Why use a Structural Equation Model?

In this edition of CBA Office Hours, Dan discusses some of the principal advantages of the structural equation model (SEM) relative to more traditional data analytic approaches like the linear regression model. Advantages include the ability to account for measurement error when estimating effects, test the fit of the model to the data, and specify statistical models that more closely align with theory. Dan describes these advantages with an example on factors that relate to children’s popularity with peers. We consider these issues and various extensions of the SEM (such as longitudinal applications, ways of formally testing mediation and moderation, and evaluating invariance of effects across groups both known and unobserved) in greater detail in other posts on SEM and in our summer training workshops.

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A reviewer recently asked me to comment on the issue of equivalent models in my structural equation model. What is the difference between alternative models and equivalent models within an SEM?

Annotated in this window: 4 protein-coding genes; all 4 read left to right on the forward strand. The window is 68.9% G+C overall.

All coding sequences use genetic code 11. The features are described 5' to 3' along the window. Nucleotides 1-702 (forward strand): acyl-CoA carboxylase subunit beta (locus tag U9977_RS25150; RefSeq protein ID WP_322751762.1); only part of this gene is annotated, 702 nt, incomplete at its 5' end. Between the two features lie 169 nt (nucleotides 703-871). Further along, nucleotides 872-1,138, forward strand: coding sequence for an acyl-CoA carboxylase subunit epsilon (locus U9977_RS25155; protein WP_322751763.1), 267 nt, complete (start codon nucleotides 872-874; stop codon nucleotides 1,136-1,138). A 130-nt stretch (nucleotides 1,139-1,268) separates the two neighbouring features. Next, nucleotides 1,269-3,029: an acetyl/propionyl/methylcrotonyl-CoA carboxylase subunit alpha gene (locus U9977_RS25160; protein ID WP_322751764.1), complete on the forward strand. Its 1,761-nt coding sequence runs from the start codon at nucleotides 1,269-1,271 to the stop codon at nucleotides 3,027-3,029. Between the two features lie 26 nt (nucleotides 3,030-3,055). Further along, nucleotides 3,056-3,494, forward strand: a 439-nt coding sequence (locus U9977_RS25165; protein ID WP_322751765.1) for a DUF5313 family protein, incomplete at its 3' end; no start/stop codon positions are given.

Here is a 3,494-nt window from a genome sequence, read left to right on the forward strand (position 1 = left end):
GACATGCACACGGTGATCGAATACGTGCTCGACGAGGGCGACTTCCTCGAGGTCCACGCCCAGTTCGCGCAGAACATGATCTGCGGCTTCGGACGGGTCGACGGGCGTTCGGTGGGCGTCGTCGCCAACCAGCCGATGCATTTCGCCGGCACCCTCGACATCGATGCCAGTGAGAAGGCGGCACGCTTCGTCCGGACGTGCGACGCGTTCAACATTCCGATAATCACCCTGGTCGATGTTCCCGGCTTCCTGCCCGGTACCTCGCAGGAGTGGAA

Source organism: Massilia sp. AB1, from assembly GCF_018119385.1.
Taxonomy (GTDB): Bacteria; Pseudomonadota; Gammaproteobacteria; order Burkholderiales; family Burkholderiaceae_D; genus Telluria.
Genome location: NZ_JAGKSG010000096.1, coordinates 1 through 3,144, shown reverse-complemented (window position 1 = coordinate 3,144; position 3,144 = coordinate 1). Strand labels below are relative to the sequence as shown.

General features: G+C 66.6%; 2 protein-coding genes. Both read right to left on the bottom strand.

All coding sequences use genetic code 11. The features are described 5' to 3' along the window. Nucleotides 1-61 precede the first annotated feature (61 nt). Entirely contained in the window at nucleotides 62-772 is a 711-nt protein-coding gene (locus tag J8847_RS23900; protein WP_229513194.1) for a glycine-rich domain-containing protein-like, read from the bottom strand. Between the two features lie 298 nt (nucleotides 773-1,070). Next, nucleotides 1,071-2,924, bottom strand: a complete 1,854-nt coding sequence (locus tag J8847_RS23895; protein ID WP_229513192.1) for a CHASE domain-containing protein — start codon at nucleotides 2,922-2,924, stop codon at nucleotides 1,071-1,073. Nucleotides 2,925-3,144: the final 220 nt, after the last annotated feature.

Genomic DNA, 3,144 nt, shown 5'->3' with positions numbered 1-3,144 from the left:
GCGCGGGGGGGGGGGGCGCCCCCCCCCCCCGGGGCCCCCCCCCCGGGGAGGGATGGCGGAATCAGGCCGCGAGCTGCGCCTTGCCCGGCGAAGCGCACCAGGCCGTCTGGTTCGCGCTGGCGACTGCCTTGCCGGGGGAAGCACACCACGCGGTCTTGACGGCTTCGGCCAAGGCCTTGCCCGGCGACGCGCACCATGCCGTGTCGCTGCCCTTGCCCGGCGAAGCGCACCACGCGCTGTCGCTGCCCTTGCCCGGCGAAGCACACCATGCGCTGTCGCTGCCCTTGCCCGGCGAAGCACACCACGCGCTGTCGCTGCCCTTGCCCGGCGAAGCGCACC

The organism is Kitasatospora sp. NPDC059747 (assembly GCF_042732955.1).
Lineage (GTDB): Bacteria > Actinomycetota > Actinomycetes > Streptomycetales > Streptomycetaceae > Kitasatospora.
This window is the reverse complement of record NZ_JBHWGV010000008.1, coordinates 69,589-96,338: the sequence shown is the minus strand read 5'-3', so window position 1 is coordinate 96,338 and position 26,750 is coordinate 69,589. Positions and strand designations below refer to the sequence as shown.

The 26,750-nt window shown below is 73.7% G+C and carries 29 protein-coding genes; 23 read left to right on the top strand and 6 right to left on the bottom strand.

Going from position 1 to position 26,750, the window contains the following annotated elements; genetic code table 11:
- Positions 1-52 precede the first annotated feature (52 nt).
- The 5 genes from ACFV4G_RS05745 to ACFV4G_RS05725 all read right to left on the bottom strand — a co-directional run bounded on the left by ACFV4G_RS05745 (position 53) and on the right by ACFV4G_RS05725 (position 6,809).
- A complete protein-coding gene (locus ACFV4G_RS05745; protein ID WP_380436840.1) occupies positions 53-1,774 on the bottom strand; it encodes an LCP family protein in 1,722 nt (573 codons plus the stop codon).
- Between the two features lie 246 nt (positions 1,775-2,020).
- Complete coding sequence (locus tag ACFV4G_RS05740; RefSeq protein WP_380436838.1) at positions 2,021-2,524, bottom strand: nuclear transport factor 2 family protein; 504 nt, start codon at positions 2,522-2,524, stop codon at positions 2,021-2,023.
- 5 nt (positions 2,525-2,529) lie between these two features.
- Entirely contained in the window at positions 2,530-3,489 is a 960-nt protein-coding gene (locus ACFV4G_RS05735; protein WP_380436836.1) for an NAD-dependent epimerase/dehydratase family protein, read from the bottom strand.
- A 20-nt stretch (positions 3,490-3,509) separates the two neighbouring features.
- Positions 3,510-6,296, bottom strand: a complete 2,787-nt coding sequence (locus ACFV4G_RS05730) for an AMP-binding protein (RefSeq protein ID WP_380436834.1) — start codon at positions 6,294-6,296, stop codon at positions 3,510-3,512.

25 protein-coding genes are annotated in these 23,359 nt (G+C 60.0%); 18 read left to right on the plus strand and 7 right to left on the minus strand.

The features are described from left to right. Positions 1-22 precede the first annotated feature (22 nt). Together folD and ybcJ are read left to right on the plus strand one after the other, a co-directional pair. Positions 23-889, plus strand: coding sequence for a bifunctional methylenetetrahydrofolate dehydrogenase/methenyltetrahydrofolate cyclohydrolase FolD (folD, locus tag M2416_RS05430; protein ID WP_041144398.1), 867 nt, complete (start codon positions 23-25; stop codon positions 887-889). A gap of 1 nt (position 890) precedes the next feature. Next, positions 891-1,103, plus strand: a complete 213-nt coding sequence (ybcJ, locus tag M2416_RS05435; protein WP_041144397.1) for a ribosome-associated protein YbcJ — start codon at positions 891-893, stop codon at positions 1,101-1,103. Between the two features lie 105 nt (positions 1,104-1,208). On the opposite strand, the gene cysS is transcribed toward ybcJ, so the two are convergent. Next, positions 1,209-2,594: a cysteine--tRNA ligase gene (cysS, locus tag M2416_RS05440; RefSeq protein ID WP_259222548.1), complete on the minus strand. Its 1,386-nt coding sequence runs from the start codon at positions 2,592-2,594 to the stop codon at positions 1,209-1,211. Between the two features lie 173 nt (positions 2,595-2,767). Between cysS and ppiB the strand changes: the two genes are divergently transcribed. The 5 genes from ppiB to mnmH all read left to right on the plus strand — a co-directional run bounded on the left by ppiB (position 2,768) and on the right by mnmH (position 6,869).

An equivalent model can be thought of as a re-parameterization of the original model. In other words, it is just a different way of “packaging” the same information in the data and no equivalent model can be distinguished from another based on fit alone. If you were to fit a series of equivalent models to the same sample data you obtain exactly the same chi-square test statistic, RMSEA, CFI, TLI, and any other omnibus measure of fit. It is often best to treat this as a limitation of any given study and to potentially present one or a small number of equivalent model options to the reader so that these too might be considered as plausible representations of the data.


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